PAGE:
Royal College of Surgeons president Bernie Ribeiro is on a mission to stand up for education and to set up a national audit of clinical outcomes to convince commissioners of ISTCS' shortcomings

Royal College of Surgeons president Bernie Ribeiro is on a mission to stand up for education and to set up a national audit of clinical outcomes to convince commissioners of ISTCS' shortcomings

Doctors have been excluded from policy over the last 10 years and need royal colleges that are explicitly political to defend their interests - such is the promise of Bernie Ribeiro. Halfway through his three-year term as president of the Royal College of Surgeons, Mr Ribeiro has established a more combative stance than his predecessors - and believes it is beginning to show the first fruits.

'In the 10 years since Labour has been in power, the profession has been marginalised to a large extent. Joint planning on workforce, the medical advisory committee to the chief medical officer - all those areas have been removed.'

There are not many professions in existence that would not claim to be unfairly treated by the state, but Mr Ribeiro believes his members have more cause than most to complain.

'There has been a disconnection between the formulation of policy and implementation. Reform won't happen unless you get buy-in from people who feel they have had a part in creating it.'

He believes he has had some success as there is now 'a recognition from the health secretary that there needs to be more clinical engagement, though I do hate the term'. It is no coincidence that he was in HSJ's list of the 50 most influential people in healthcare last year. However, it is clearly not a case entirely won. Sunday's announcement from prime minister Tony Blair that trusts needed to run theatres through the night to meet the 18-week target came as yet another surprise for the royal college.

Certainly there is a need to find common ground - the college opposes most of the Blairite reforms, from independent sector treatment centres and choice to reforms of doctor training. Deeper than that is a hostility to what Mr Ribeiro describes as the managerialism introduced by the Thatcher reforms of the late 1980s.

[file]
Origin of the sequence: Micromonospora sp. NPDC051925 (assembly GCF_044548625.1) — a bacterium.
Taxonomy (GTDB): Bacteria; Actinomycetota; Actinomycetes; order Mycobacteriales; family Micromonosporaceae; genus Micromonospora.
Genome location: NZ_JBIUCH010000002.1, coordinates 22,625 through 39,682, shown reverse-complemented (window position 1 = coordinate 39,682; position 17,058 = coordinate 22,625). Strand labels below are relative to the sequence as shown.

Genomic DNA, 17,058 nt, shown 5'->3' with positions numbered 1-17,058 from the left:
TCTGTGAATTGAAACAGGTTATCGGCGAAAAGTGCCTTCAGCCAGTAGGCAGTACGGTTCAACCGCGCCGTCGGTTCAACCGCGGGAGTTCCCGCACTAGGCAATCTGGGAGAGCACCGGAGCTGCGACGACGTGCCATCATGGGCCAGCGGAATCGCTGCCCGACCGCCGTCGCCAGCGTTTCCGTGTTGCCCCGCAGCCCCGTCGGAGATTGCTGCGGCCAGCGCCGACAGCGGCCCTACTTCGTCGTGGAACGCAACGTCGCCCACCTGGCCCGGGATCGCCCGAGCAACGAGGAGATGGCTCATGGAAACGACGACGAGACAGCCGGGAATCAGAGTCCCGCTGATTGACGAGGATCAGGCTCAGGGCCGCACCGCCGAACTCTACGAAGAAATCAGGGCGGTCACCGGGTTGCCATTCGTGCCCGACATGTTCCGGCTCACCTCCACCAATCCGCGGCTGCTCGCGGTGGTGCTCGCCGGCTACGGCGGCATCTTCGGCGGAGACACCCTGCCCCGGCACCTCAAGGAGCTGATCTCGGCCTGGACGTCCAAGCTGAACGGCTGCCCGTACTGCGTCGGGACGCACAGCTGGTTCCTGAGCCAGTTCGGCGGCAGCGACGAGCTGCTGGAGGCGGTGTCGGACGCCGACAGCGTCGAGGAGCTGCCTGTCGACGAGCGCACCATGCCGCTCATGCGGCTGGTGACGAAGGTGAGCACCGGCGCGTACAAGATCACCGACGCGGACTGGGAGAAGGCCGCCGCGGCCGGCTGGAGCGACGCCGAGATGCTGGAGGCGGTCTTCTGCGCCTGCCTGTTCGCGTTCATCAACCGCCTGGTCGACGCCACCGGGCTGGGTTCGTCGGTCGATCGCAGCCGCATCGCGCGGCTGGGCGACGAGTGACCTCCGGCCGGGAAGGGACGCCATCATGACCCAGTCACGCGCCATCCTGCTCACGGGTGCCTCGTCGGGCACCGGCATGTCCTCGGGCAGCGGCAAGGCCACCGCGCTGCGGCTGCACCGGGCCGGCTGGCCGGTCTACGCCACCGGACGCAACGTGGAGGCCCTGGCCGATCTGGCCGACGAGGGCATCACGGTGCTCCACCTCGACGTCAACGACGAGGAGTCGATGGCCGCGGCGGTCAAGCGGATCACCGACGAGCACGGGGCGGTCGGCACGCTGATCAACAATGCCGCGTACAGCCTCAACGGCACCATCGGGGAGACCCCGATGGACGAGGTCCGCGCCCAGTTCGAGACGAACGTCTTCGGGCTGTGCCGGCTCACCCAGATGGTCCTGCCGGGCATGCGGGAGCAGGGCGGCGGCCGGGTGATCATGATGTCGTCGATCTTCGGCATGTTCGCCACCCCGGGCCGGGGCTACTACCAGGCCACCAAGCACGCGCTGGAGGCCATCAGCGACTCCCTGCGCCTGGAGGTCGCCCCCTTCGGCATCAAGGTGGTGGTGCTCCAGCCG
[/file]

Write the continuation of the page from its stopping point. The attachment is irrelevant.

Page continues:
He cites the introduction of three ISTCs in Essex run by Mercury Health and which he says will cost his employer, Basildon and Thurrock foundation trust,£11m a year unless they radically restructure. 'I still have the scars on my back from defending in a public consultation a local hospital' which the ISTC will make unviable, he says.

Divided loyalties
In his view, the ISTC programme is light on evidence of quality and needed capacity, and long on political expedience. He has little optimism of reversing the programme - 'it is a policy, emanating from Number 10 rather than the DoH, to reduce waiting lists as quickly as possible'. This is not an aim about which he sounds particularly positive.

He asserts there is a strong chance that consultants will begin to react to ISTCs by leaving trust employment to set up chambers - although he also accepts there are a number of financial incentives for them to stay put, despite frustration.

The college's well-honed hostility to ISTCs (which unlike traditional private providers do not provide work to NHS doctors) is reflected in its bid to run an audit of clinical outcomes, comparing English and Welsh NHS trusts, ISTCs and other private sector providers for the first time (news, page 7, 22 February).

Its clinical effectiveness unit is 'pretty close' to getting funding from the Department of Health to begin the work this year. The initial audit work, he says, would be a three-year programme looking at orthopaedics, with initial results published as early as next spring.

He says this work would be far more useful than existing audits via patient-reported outcome measures. 'This will look at the hard surgical-technical side, comparing teams rather than individuals, and if we get it right we will be able to deliver the very thing that the public has asked for and which commissioners can use.'

The subtext is, clearly, that armed with good data, commissioners would not favour ISTCs.